State v. Carolina Coach Co.

Annotate this Case

73 S.E.2d 562 (1952)

236 N.C. 583

STATE ex rel. UTILITIES COMMISSION v. CAROLINA COACH CO. et al.

No. 452.

Supreme Court of North Carolina.

December 10, 1952.

*564 Atty. Gen. Harry McMullan and Asst. Atty. Gen. John Hill Paylor for the State of North Carolina on relation of the Utilities Commission, appellee.

J. Ruffin Bailey, Raleigh, and Fuller, Reade, Umstead & Fuller, Durham, for Atlantic Greyhound Company, appellant.

Arch T. Allen, Raleigh, and L. P. Mc-Lendon, Greensboro, for Carolina Coach Company, appellant.

Shearon Harris, Charlotte, and L. P. Mc-Lendon, Greensboro, for Queen City Coach Company and Smoky Mountain Stages, Inc., appellants.

D. L. Ward, New Bern, for Seashore Transp. Co., appellant.

ERVIN, Justice.

This appeal is occasioned by conflicting provisions in the Bus Act of 1949, and presents this question for decision: Does the North Carolina Utilities Commission have regulatory supervision of operations devoted exclusively to the transportation by motor vehicle of the bona fide employees of industrial plants to and from the places of their regular employment where the person conducting the operations is engaged at the same time or at other times in carrying on the business of a common carrier by motor vehicle? As here used, the word "person" denotes "a corporation, individual, copartnership, company, association, or any combination of individuals or organizations doing business as a unit," and the term "common carrier by motor vehicle" signifies "any person which holds itself out to the *565 general public to engage in the transportation by motor vehicle in intrastate commerce of passengers for compensation over regular routes and between fixed termini." G.S. § 62-121.46(6, 15).

The Bus Act of 1949 is now codified as Article 6C of Chapter 62 of the General Statutes. Section 3 of the Act, which appears in G.S. § 62-121.45, confers upon the North Carolina Utilities Commission "full power and authority to administer and enforce the provisions of this article, and to make and enforce reasonable and necessary rules and regulations to that end".

The conflicting provisions of the Act giving rise to the present controversy are subsections (1) and (3) of section 5, which is now embodied in G.S. 62-121.47 and deals with exemptions from regulations.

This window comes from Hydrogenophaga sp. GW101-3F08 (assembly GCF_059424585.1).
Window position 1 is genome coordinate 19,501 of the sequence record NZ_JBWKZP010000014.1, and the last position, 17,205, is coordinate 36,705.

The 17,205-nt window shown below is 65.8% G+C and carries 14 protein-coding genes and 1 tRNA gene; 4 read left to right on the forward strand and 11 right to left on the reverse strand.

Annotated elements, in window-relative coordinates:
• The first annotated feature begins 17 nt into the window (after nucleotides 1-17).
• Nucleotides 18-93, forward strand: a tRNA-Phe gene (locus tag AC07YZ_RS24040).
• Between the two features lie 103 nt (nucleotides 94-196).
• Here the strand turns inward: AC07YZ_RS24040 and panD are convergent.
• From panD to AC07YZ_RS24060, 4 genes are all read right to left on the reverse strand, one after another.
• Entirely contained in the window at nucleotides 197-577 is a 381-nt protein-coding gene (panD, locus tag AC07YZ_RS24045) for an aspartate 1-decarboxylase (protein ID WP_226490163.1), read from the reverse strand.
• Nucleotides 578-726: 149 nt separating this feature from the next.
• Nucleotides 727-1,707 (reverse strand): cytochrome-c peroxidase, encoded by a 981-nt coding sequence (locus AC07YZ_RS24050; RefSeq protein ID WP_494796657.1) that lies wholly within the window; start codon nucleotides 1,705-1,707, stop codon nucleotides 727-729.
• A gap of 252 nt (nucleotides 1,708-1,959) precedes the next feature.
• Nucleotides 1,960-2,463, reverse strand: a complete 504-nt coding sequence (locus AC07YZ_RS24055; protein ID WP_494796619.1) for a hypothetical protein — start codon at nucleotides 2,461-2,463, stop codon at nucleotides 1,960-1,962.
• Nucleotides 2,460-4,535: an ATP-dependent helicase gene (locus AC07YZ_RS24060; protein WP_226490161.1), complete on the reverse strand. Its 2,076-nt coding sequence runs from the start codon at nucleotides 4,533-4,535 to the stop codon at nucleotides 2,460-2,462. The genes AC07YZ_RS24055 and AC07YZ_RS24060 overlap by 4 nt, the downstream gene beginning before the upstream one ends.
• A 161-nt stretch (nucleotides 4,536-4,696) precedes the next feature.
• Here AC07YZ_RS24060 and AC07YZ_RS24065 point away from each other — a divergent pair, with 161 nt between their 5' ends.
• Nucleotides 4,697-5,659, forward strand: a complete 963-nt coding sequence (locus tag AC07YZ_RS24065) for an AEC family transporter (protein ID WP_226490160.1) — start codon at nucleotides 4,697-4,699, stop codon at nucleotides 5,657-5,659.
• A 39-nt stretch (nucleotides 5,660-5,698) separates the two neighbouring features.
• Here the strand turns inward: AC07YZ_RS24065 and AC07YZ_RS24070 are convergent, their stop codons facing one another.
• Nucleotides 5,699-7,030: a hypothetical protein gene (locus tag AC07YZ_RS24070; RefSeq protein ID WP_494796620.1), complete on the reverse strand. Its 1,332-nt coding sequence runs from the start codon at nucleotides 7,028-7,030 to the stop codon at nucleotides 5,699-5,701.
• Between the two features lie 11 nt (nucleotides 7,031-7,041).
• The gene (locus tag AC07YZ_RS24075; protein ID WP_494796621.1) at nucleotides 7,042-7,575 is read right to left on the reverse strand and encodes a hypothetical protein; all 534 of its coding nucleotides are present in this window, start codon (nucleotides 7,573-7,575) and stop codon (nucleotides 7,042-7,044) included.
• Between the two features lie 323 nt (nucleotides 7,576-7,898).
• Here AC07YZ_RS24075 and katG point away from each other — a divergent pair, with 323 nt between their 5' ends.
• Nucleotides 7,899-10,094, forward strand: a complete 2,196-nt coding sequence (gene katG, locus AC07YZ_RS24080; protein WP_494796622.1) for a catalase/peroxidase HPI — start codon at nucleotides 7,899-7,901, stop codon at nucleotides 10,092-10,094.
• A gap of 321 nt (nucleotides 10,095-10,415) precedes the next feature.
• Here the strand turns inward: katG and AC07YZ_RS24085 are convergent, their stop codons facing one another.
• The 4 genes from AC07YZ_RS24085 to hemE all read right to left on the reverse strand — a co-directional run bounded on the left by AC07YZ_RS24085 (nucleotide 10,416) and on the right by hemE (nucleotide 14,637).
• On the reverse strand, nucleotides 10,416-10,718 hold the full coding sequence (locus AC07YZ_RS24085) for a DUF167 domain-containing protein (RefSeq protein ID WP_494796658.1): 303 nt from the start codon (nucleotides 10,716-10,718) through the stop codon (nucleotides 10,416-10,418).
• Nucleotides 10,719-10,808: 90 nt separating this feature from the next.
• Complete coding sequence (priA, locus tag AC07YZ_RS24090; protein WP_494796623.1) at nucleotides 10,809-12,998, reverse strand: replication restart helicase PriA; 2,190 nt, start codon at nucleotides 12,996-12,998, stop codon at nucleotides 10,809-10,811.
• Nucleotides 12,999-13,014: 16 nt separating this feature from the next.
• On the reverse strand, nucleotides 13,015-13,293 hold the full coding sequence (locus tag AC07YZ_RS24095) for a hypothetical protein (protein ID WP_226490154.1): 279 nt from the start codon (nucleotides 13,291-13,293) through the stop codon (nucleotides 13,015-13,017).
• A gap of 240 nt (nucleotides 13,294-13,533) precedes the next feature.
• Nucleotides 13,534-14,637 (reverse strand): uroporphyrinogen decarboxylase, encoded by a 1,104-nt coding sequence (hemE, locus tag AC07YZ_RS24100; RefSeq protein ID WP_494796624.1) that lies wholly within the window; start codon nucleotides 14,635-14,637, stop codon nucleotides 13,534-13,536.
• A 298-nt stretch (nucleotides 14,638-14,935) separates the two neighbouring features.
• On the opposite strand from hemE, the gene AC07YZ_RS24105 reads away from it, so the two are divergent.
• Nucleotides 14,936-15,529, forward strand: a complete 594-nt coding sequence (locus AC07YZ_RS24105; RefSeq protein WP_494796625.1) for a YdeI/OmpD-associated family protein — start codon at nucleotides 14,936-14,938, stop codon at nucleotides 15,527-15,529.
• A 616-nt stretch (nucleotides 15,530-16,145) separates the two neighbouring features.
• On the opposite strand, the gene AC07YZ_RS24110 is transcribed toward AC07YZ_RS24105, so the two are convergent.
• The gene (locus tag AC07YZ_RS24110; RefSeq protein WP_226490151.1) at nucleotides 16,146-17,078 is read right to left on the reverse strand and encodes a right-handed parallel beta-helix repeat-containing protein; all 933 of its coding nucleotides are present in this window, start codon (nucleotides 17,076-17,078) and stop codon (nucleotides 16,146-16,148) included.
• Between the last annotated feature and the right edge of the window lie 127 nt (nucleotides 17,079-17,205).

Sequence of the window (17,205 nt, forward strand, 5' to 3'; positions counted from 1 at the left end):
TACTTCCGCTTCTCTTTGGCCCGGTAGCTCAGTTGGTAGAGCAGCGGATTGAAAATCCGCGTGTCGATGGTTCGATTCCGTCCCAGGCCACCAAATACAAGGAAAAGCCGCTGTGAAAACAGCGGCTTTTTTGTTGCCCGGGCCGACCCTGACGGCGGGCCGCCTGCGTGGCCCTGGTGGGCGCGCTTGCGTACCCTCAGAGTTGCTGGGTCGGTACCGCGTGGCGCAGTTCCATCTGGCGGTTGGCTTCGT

Subsection (1) of section 5 provides that "nothing in this article shall be construed to include persons and vehicles engaged in one or more of the following services if not engaged at the time or other times in the transportation of other passengers by motor vehicle for compensation: (a) transportation of passengers for or under the control of the United States government, or the State of North Carolina, or any political subdivision thereof, or any board, department or commission of the State, or any institution owned and supported by the State; (b) transportation of passengers by taxicab or other motor vehicles performing bona fide taxicab service and carrying not more than six passengers in a single vehicle at the same time and not operated on a regular route or between fixed termini; provided, no taxicab while operating over the regular route of a common carrier outside of a town or a municipality and a residential and commercial zone adjacent thereto, as such zone may be determined by the Commission as provided in (h) of this paragraph, shall solicit passengers along such route, but nothing herein shall be construed to prohibit a taxicab operator from picking up passengers along such route upon call, sign or signal from prospective passengers; (c) transportation by motor vehicles owned or operated by or on behalf of hotels while used exclusively for the transportation of hotel patronage between hotels and local railroad or other common carrier stations; (d) transportation of passengers to and from airports and passenger airline terminals when such transportation is incidental to transportation by aircraft; (e) transportation of passengers by trolley buses operated by electric power derived from a fixed overhead wire, furnishing local passenger transportation similar to street railway service; (f) transportation by motor vehicles used exclusively for the transportation of passengers to or from religious services; (g) transportation of bona fide employees of an industrial plant to and from their regular employment; (h) transportation of passengers when the movement is within a town or municipality exclusively, or within contiguous towns or municipalities and within a residential and commercial zone adjacent to and a part of such town or municipality or contiguous towns or municipalities; provided, the Commission shall have power in its discretion, in any particular case, to fix the limits of any such zone."